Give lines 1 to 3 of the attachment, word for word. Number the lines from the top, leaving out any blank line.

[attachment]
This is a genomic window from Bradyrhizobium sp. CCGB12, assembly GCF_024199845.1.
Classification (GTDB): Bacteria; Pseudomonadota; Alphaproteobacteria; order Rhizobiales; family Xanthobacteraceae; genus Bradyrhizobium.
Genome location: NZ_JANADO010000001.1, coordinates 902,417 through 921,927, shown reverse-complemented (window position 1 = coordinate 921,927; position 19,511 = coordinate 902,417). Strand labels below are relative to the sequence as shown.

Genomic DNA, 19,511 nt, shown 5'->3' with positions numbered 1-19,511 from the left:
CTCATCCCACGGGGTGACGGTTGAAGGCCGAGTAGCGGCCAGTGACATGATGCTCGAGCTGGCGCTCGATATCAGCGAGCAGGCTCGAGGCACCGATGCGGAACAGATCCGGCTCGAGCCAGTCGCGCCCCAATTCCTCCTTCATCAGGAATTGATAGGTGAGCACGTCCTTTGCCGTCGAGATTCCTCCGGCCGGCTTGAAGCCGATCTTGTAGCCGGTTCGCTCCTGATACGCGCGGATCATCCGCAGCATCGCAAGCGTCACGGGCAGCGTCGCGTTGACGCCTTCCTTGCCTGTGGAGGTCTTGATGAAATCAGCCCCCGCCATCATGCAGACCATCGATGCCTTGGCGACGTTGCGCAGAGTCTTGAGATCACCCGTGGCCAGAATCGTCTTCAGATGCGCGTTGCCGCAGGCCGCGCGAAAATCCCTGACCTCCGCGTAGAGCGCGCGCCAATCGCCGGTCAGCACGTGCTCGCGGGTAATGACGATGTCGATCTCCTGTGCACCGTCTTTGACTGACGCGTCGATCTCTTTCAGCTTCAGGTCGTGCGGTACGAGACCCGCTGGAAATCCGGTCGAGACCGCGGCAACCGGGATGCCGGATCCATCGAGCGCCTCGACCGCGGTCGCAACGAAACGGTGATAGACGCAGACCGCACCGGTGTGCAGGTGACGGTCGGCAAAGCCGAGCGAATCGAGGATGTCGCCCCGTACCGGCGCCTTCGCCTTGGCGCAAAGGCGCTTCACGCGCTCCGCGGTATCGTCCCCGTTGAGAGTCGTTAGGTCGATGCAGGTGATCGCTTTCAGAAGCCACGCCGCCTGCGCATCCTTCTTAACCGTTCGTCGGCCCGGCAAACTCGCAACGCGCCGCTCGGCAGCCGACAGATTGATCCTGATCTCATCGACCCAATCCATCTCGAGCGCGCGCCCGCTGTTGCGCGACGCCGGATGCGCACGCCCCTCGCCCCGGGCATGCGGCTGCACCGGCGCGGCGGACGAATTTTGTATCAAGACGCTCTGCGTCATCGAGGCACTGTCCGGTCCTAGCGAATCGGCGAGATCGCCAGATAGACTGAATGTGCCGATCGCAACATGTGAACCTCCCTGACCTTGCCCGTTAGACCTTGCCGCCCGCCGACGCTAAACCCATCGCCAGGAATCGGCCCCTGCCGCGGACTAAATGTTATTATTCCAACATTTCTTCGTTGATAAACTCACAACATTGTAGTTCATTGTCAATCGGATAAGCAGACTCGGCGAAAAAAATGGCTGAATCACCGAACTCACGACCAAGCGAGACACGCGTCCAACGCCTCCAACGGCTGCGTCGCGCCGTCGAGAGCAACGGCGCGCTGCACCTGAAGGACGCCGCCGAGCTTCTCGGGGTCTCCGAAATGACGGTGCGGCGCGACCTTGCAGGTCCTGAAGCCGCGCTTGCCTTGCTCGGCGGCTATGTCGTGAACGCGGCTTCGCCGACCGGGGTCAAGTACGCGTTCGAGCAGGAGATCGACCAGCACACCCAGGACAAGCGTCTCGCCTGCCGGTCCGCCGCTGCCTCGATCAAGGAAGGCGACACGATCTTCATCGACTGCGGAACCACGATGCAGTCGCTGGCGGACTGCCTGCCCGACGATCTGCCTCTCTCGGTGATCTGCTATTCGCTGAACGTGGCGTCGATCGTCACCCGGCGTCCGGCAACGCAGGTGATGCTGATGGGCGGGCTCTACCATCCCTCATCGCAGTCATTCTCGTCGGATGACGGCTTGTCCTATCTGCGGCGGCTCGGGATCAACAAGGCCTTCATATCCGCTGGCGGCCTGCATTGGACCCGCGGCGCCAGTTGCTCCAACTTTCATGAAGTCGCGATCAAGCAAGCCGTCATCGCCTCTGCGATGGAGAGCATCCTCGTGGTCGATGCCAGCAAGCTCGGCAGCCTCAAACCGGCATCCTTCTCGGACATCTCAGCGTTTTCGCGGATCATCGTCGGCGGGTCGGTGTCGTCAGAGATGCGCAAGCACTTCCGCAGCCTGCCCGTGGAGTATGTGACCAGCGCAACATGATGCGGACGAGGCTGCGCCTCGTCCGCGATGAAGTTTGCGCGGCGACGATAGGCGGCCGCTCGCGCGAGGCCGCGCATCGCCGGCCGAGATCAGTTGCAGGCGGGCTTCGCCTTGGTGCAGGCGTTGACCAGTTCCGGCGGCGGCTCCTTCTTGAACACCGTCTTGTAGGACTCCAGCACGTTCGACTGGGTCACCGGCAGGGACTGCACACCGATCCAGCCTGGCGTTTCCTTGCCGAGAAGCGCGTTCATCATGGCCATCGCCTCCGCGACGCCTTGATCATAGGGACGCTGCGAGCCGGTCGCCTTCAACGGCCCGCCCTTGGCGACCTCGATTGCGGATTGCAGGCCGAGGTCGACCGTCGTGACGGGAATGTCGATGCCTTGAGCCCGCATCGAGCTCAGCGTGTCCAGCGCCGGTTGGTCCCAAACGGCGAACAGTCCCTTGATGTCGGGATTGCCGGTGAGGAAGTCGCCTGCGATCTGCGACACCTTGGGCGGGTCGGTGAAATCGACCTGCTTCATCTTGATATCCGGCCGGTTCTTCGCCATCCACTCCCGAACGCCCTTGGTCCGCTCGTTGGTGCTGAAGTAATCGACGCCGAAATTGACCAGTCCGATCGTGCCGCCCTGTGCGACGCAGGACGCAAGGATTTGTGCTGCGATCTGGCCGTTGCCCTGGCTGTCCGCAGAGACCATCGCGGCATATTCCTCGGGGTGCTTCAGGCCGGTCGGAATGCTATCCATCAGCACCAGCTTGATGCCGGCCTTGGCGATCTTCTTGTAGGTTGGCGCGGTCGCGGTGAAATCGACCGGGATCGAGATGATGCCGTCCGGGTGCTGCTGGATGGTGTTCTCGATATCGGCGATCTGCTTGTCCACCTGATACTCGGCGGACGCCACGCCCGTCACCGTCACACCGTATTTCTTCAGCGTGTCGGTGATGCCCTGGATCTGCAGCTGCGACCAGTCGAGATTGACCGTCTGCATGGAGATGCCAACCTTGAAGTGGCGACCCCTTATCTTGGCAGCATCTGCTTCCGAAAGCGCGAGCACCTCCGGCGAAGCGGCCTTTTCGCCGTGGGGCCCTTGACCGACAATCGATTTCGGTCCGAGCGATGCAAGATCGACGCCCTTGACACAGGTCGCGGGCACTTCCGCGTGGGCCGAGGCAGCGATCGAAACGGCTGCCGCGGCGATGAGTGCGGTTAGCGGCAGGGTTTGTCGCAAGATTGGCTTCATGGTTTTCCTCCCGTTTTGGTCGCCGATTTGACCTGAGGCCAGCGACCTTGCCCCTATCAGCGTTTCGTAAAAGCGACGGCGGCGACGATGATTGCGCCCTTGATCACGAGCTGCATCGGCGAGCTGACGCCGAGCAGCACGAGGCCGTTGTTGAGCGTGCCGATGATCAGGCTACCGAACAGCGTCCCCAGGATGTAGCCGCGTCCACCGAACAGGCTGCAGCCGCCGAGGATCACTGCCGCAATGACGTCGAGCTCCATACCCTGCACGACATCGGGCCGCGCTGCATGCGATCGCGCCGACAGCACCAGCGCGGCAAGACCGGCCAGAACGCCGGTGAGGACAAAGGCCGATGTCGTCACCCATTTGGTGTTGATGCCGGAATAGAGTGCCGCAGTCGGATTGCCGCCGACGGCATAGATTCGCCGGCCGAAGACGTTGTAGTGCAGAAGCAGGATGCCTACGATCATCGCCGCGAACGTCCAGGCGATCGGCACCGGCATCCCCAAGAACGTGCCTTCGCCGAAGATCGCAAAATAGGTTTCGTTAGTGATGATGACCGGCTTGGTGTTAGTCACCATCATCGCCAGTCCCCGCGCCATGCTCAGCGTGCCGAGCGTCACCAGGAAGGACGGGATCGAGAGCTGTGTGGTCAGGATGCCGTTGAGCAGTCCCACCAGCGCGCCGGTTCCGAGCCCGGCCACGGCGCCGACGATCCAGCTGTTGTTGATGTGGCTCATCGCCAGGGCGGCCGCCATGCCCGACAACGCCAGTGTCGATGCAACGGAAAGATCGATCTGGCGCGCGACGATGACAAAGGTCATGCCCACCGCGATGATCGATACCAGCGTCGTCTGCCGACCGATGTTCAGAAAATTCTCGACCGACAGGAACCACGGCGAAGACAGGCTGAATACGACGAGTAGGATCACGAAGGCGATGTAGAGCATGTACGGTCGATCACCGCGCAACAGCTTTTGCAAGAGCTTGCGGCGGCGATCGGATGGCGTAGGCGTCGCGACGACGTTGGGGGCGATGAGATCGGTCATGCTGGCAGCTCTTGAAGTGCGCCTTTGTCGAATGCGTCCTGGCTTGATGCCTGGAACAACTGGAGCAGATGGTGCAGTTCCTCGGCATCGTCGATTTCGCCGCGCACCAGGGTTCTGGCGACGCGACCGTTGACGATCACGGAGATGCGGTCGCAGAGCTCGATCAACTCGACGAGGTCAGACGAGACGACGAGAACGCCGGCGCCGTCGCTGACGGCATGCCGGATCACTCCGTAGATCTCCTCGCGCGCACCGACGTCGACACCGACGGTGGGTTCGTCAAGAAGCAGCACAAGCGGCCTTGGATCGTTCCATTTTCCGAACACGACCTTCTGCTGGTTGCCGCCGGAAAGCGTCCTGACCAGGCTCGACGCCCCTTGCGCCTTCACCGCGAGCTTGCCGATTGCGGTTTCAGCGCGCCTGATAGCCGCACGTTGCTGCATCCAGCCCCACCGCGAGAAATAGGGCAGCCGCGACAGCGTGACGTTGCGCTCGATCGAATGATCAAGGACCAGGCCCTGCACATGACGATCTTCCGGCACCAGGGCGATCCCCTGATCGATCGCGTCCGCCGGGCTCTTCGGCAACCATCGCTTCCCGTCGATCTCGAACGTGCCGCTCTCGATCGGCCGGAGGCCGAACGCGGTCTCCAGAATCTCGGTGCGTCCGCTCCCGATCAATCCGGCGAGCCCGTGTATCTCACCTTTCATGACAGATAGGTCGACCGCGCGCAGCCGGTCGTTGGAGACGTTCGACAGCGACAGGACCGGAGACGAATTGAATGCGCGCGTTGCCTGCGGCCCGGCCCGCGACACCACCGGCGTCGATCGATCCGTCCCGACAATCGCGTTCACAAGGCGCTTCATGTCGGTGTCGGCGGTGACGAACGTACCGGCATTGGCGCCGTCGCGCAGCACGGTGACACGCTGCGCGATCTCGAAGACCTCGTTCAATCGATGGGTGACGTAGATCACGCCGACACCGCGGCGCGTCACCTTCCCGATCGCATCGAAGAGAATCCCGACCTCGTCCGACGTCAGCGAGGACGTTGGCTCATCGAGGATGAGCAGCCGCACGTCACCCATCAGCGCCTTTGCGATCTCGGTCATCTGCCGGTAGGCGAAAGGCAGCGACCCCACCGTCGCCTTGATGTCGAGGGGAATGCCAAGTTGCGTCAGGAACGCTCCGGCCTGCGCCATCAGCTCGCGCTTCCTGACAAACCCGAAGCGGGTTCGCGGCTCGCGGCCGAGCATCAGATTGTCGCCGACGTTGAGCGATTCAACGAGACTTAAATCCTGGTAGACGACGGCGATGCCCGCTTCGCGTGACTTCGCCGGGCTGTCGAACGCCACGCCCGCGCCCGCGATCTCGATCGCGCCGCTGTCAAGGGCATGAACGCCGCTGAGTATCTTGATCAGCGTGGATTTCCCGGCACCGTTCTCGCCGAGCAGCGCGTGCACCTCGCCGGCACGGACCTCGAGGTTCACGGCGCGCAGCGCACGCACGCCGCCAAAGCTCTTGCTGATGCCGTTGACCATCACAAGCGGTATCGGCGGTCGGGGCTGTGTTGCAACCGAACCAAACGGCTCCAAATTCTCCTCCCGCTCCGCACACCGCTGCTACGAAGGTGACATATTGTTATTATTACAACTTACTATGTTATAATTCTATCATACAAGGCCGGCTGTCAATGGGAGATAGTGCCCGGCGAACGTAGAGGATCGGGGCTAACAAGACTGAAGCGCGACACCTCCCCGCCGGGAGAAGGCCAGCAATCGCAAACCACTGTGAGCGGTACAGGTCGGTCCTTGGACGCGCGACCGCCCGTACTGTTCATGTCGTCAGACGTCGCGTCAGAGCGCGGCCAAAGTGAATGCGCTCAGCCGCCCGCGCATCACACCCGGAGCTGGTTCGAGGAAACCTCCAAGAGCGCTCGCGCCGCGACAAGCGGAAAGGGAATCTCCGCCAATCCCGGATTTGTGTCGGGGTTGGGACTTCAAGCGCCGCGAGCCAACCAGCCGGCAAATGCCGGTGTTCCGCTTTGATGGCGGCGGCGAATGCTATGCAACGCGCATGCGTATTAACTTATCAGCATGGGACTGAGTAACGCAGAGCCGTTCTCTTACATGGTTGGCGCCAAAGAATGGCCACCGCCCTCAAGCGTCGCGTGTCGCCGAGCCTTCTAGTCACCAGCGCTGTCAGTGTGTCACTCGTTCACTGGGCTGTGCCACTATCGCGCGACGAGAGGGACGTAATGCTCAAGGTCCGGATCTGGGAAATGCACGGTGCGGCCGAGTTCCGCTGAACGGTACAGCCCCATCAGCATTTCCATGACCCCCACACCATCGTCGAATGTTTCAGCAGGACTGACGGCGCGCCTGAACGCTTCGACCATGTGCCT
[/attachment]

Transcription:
This is a genomic window from Bradyrhizobium sp. CCGB12, assembly GCF_024199845.1.
Classification (GTDB): Bacteria; Pseudomonadota; Alphaproteobacteria; order Rhizobiales; family Xanthobacteraceae; genus Bradyrhizobium.
Genome location: NZ_JANADO010000001.1, coordinates 902,417 through 921,927, shown reverse-complemented (window position 1 = coordinate 921,927; position 19,511 = coordinate 902,417). Strand labels below are relative to the sequence as shown.